Enter the total debt & leases, total equity & equity equivalents, and non-operating cash and investments to determine the total invested capital.

## Invested Capital Formula

The following formula can be used to calculate the total invested capital.

IC = D&L + E + C&I

- Where IC is the invested capital
- D&L is the debt and leases ($)
- E is the total equity and equity equivalents ($)
- C&I is the non-operating cash & investments ($)

Debt and leases refer to financial obligations where an entity borrows money or acquires assets through lease agreements, respectively.

Total equity and equity equivalents refer to the combined value of a company’s common stock, preferred stock, and other financial instruments that can be easily converted into equity shares.

Non-operating cash and investments refer to the funds and financial assets held by a company that is not directly related to its core business operations.

## Invested Capital Definition

Invested capital refers to the total amount of money that a company has invested in its operations. It includes both equity and debt financing. Equity financing represents the funds shareholders provide, while debt financing includes loans and other forms of borrowed capital.

Invested capital is crucial for several reasons. Firstly, it forms the foundation of a company’s financial structure, enabling it to acquire assets and finance its ongoing operations. By investing capital, a company can purchase equipment, machinery, and other resources necessary for production. This capital also helps cover initial expenses, such as research and development costs or marketing campaigns.

Secondly, invested capital plays a significant role in determining a company’s profitability and return on investment. By analyzing the return on invested capital (ROIC), investors and analysts can assess the efficiency and effectiveness of a company’s capital allocation. A higher ROIC indicates that a company is generating more profits from its invested capital, which is a positive indicator of financial performance.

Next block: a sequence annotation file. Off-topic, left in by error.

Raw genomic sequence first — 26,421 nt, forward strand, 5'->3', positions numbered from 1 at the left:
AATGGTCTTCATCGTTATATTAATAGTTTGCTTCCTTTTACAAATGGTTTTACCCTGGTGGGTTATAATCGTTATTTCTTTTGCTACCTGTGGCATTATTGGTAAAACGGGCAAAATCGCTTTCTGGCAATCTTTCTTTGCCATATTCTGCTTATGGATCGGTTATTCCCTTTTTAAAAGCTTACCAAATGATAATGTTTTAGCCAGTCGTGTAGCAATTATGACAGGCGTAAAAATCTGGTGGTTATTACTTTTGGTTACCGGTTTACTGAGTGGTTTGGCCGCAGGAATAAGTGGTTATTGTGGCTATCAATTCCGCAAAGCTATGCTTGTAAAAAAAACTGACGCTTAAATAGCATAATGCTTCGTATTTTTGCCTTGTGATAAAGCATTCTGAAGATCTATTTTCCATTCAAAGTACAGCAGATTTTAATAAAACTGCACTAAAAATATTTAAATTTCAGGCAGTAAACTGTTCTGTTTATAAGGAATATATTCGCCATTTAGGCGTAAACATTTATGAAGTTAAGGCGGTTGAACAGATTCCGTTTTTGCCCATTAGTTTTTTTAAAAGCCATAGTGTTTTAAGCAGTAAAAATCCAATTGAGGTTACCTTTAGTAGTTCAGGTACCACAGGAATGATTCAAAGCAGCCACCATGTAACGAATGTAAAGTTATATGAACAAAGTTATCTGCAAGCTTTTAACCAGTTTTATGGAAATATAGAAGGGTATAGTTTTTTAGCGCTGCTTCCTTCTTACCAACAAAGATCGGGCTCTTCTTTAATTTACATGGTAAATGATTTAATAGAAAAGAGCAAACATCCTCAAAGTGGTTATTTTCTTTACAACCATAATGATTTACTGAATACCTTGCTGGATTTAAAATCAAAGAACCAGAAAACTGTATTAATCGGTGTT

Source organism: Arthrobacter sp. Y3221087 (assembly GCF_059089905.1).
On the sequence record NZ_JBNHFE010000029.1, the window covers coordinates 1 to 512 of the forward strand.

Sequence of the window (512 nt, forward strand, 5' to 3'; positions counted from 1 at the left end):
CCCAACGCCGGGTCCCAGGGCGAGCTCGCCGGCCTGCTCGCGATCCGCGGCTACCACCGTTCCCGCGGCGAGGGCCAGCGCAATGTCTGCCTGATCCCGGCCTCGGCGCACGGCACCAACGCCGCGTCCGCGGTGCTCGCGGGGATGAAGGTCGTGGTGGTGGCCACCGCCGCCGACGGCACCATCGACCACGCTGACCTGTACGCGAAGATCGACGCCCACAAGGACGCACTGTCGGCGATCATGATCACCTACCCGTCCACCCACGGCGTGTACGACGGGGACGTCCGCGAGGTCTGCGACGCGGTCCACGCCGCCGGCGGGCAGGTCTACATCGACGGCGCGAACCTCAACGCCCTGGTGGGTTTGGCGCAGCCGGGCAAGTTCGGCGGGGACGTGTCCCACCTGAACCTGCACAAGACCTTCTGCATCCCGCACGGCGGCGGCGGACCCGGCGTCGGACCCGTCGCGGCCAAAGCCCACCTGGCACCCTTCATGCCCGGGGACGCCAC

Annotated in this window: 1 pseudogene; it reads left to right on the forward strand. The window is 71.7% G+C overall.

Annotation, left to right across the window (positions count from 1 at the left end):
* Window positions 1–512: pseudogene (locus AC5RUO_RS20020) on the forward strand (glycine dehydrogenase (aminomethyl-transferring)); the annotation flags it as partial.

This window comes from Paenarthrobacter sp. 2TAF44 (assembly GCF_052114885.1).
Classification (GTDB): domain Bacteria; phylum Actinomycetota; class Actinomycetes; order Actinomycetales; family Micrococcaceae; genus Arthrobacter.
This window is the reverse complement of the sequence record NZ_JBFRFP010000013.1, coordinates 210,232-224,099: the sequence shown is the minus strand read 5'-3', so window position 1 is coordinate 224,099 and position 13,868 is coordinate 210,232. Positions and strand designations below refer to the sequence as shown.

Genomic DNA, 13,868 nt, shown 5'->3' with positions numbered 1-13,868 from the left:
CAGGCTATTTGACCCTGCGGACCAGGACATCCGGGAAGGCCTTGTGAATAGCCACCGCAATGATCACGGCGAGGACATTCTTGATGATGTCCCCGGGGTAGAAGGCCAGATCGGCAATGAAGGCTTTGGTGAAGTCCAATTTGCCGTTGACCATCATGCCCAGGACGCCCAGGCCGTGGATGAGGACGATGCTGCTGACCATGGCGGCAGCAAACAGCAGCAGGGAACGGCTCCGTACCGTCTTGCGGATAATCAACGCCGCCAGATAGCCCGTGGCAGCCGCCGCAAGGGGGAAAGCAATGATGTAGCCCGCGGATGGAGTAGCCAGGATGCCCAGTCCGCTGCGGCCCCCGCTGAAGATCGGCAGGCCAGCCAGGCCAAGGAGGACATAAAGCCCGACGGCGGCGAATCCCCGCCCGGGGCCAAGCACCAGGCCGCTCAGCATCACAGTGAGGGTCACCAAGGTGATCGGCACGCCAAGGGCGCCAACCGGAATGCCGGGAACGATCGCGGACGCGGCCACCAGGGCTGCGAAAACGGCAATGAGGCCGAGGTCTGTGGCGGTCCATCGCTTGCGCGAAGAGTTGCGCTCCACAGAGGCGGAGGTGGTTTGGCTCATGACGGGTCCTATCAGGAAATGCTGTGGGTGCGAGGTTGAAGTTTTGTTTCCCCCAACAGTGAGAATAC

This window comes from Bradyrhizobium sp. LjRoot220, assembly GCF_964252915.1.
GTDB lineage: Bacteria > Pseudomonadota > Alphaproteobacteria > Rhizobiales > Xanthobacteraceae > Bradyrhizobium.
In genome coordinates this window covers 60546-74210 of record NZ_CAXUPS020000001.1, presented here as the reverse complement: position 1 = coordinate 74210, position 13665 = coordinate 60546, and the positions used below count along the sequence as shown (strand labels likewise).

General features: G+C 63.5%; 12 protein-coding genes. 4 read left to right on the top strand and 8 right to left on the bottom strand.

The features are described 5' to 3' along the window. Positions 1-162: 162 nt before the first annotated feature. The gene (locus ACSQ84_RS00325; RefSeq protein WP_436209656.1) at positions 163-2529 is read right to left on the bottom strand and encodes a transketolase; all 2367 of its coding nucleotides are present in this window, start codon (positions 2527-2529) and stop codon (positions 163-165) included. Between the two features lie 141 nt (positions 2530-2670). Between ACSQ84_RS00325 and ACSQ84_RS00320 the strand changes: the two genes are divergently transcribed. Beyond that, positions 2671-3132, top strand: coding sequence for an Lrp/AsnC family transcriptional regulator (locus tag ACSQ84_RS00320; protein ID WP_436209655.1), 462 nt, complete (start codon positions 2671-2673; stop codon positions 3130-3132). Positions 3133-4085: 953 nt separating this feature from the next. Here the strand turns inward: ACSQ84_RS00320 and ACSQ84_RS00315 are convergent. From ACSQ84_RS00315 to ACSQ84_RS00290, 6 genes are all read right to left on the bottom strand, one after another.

Invested capital is also important when considering the cost of capital. The cost of capital refers to the rate of return required by investors to invest in a company. It is influenced by the mix of equity and debt financing in a company’s capital structure. By understanding the cost of capital, a company can make informed decisions regarding its capital-raising strategies, such as issuing new shares or obtaining loans.

## What is included in invested capital?

The following factors are included in invested capital:

- Debt and Leases. This is any long or short-term debt owned by an individual.
- Equity. This includes all equity and equity equivalents.
- Non-operating cash. This is any cash that is readily liquid and available to use.
- Investments. This includes any investment, even those done through margin.

## Can an invested capital be negative?

An invested capital should not be negative if calculated correctly, however, the return on an invested capital can most certainly be negative if the invested capital decrease over time.

## Invested Capital Example

How to calculate invested capital?

**First, determine the total debt and leases.**This will be the total debt and leases used on equipment and services directly used for the business.

**Next, determine the total equity.**Evaluate the total value of the equity and equity equivalents.

**Next, determine the non-operating cash and investments.**Evaluate the total amount of non-operating cash and investments.

**Finally, calculate the invested capital.**Using the formula, calculate the total amount of invested capital.

## FAQ

**What is invested capital?**

Invested capital is a financial term used to describe the total amount of monetary capital invested in any given business or business segment.

**Why are debts and leases included in invested capital?**

These are included in invested capital because while they are liabilities, they are part of the total investment in the project.